The film doesn’t recover from the grinding halt that the action is brought to. Like Jack Reed, Warren Beatty starts to mess around with a kind of filmmaking that he’s not great at. He’s not exactly William Friedkin, who seems to be at his best when things are moving at lightning speed, but he’s much closer to Friedkin than he is Bela Tarr or Andrei Tarkovsky. The Witnesses have less and less to say as Beatty tries to bring a plot to its resolution.
The film begins to move again, like the suddenly literal train of the Revolution, as Jack finds himself rewritten over and over again. Zinoviev and Karl Radek (Jan Triska) resolve that the American Communists must infiltrate and radicalize the American Federation of Labor, which Jack fights tooth and nail and in four different languages. Never sure if he is being translated well or if his meaning is coming across, he digs in. It gets worse when he and the top party members go to Baku in an attempt to influence the majority-Muslim population; he finds out that his speech has been translated – but also rewritten – by Zinoviev. Jack, always a little xenophobic, was already wary of the people who burned a giant effigy of Uncle Sam to greet the Comintern. When he finds out that Zinoviev has rewritten his speech to call for a holy war instead of a class war, he confronts the bureaucrat.
When you separate a man from what he loves the most, what you do is purge what’s unique in him. And when you purge what’s unique in him, you purge dissent. And when you purge dissent, you kill the Revolution. Revolution is dissent!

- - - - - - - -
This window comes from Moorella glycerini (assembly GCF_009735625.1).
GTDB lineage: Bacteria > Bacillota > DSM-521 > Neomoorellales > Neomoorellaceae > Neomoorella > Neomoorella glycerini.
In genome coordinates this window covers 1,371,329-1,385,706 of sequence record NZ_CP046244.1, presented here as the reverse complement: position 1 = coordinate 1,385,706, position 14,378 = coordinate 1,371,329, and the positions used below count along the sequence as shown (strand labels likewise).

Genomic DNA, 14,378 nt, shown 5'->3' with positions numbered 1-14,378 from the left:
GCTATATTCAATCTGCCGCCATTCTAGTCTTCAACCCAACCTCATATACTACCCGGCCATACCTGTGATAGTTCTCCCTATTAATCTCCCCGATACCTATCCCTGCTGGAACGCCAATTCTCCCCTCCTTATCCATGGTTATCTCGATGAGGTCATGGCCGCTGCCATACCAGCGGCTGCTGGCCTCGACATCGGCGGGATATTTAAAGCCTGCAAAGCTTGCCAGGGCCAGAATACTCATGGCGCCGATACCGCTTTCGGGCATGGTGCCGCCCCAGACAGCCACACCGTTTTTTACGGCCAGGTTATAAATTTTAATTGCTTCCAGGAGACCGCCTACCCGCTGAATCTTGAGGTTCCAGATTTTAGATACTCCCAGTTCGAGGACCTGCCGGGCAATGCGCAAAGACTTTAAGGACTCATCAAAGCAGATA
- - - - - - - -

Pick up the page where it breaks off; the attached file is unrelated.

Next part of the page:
Jack’s confrontation ends explosively (because counter-revolutionaries attack the literal train of the Revolution and blow stuff up). It is the culmination of the credentials argument that he began having with Julius Gerber, and had again with his translator in Russia before the Revolution. His concern with credentials – and joy to find out that anyone can speak in the utopian future that he and his like-minded fellows have in their heads – becomes a hatred of them as bureaucratic oligarchy sweeps the Party. He confesses to Emma that the cops he could handle, but the bureaucrats are another animal entirely. Credentials have become the raison d’etre of the Revolution now: he who has more credentials gets to shape the conversation and, more importantly, shapes policy. And as the counter-revolutionaries continue their assault, Jack eyes his chance and runs into the fray. There are no credentials when the bullets fly.
Louise waits for Jack’s train, back in Russia. Jack eventually gets off the train, even though we’re supposed to think he’s dead. They embrace silently, with Stephen Sondheim’s music swelling quietly around them. (Did I mention that Stephen Sondheim did the music? What a weird world we live in.) “Don’t leave me,” Jack says after a moment. “Please don’t leave me.” Jack goes to the hospital, lingers for a minute, and dies while Louise is out of the room, getting something for him. My mother’s review of this movie is not nearly as long as mine: her take is that he was “ungrateful.” It’s hard to disagree with that analysis.
There are only a couple of movies that I like more than Reds. It appeals to most of my film prejudices: biopic, big ol’ ensemble cast, history, social consciousness, epic scale, irony, three hours or more. Unfortunately, as well as those tend to fit together, they also create an almost inescapable bloat for the film as well. The first ninety minutes aren’t perfect, but they are masterful. It feels exciting: there is excitement in the air as the American radicals wait for the Bolsheviks to strike a blow for the international workers’ revolution, and that excitement is mirrored by Louise Bryant’s escape from Portland, dalliance with Gene O’Neill, and violent love affair with Jack Reed. Like a much-awaited event itself, there is only deluge after the fact: waiting for the Revolution is a much more interesting proposition than watching people pick up (and mangle) the pieces.